Keep in mind that UV protection in sunglasses can decrease over time, but it takes years to do so. Wearers of UV protective sunglasses can best protect themselves in the long term by replacing their eyewear every several years. When shopping for the right style, make sure to consider the fit and temple coverage as well. These elements can contribute additional protection for those regularly exposed to heavy, direct sunlight.
No. Polarization and UV protection are different, even if some companies advertise them together. Polarization refers to a lens’s ability to reduce haze and glare in bright sun, but polarization alone does not protect your eyes from UV radiation. While most polarized lenses are also UV-blocking glasses, make sure that both features are included when you purchase your sunglasses. According to the Glaucoma Research Foundation, "polarization is unrelated to UV protection, so you still need to ensure UV absorption of the lenses."
No amount of lens cleaning or exposure to heat will affect the protective qualities of sunglasses with UV protection embedded in the lenses. Choose a brand known for the quality of its lenseslike Wiley X, Maui Jim, or Ray-Banfor sunglasses that come standard with UV protection.
If you plan to step outside in your glasses, UV protection is an option worth considering. The American Academy of Ophthalmology says "UV coatings on prescription clear lenses are as effective as those on sunglasses." The AAO points out that it is not the dark tint that blocks the UV radiation, but the UV coating that is applied. Also, the type of lens material matters. According to the AAO, polycarbonate lenses and other high-index plastics, like Trivex, offer 100% UV protection. Photochromic lensesthose that darken when exposed to direct sunlighthave UV protection embedded in them. But the coating must be added to regular plastic lenses to make them UV-blocking glasses.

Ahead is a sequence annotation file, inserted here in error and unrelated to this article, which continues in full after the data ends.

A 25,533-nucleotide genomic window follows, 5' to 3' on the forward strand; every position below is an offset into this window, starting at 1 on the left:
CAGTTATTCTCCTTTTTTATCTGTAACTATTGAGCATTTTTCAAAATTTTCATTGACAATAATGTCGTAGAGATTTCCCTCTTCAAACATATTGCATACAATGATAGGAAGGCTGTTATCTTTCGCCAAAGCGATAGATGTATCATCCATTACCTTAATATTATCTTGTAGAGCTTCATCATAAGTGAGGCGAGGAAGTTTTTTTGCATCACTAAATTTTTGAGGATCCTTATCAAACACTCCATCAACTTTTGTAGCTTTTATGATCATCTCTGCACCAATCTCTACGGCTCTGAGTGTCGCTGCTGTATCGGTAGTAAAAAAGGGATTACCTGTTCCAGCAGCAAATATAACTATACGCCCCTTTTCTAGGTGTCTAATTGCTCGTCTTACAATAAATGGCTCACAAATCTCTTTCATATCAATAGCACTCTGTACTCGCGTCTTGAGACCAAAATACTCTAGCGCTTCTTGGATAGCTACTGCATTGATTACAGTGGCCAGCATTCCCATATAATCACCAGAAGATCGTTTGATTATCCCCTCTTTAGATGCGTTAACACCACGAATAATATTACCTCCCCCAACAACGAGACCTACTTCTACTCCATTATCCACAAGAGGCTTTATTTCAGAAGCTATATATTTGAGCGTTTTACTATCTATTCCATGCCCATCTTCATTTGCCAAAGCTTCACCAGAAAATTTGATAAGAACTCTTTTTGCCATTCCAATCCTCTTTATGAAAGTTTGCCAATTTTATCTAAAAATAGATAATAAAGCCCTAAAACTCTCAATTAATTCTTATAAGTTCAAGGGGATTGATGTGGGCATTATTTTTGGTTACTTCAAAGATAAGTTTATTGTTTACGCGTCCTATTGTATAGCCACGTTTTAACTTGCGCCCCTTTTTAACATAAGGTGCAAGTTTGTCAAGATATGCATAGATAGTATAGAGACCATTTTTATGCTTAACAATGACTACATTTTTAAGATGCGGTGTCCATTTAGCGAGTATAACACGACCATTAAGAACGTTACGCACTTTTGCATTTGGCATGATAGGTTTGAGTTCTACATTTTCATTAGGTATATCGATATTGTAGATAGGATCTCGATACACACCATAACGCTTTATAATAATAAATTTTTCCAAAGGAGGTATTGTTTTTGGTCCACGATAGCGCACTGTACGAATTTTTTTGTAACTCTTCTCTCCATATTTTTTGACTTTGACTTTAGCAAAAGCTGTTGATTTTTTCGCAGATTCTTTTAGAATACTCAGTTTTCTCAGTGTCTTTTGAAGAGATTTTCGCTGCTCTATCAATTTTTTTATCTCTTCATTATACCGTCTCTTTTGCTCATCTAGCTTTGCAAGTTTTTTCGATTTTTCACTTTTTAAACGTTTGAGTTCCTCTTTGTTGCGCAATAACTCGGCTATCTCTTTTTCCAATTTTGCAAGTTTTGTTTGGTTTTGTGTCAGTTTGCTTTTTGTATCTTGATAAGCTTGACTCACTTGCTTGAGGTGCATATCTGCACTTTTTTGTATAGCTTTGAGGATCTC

Yes! In fact, if you opt for glasses without 100% UV protection, you may as well not wear sunglasses at all. Adding a UV coating to your Rx lenses is easy, and often comes free with the lenses you order from FramesDirect.com. Our clear, protective lens coating blocks 100% of harmful UVA and UVB rays and comes standard on all polycarbonate and high-index lenses. Without changing the color of the lens, the coating will completely defend your eyes against UVA and UVB rays.
Blue light-filtering lens treatment is among the newest available eye protection technologies. Most LED screens emit harmful blue light, which can damage the retinas in your eyes, and also affects sleep patterns. Wearing blue-light-filtering lenses during prolonged computer or tablet use filters out harmful blue light for enhanced safety and melatonin production at night.
In most cases, yes. Choose sunglasses that offer 100% UV protection and will also filter out most of the blue-violet light, also known as HEV rays. Adding a UV coating to your eyeglasses may suffice to filter out the blue light emitted from LED screens, as well. Since harmful blue light is emitted from LED screens, while UV and blue-violet light is emitted from the sun, it may be worthwhile to opt for both coatings to ensure extra protection. Heavy gamers or wearers who spend long hours on a computer may even opt for lenses in bronze, copper, or a reddish-brown tint for the best protection against HEV rays.
Blue-violet light is between 400 and 455nm as stated by ISO TR20772-2018.
(ISO: International Standards Organization – “Ophthalmic optics – Spectacles lenses – Short Wavelength visible solar radiation and the eye, FD ISO/TR 20772”)
FramesDirect offers thousands of sunglasses and eyeglasses from top designers and brands. Contact us with any questions about specific frames or how to add UV coating to your glasses.